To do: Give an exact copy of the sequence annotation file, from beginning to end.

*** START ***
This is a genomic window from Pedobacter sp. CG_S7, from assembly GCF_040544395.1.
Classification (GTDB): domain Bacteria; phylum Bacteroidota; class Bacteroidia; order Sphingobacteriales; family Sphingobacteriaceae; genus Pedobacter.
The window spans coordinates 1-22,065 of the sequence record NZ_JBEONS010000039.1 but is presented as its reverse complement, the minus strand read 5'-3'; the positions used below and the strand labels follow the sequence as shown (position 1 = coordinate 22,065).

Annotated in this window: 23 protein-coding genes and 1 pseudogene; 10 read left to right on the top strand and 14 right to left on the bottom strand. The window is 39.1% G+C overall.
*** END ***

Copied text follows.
This is a genomic window from Pedobacter sp. CG_S7, from assembly GCF_040544395.1.
Classification (GTDB): domain Bacteria; phylum Bacteroidota; class Bacteroidia; order Sphingobacteriales; family Sphingobacteriaceae; genus Pedobacter.
The window spans coordinates 1-22,065 of the sequence record NZ_JBEONS010000039.1 but is presented as its reverse complement, the minus strand read 5'-3'; the positions used below and the strand labels follow the sequence as shown (position 1 = coordinate 22,065).

Annotated in this window: 23 protein-coding genes and 1 pseudogene; 10 read left to right on the top strand and 14 right to left on the bottom strand. The window is 39.1% G+C overall.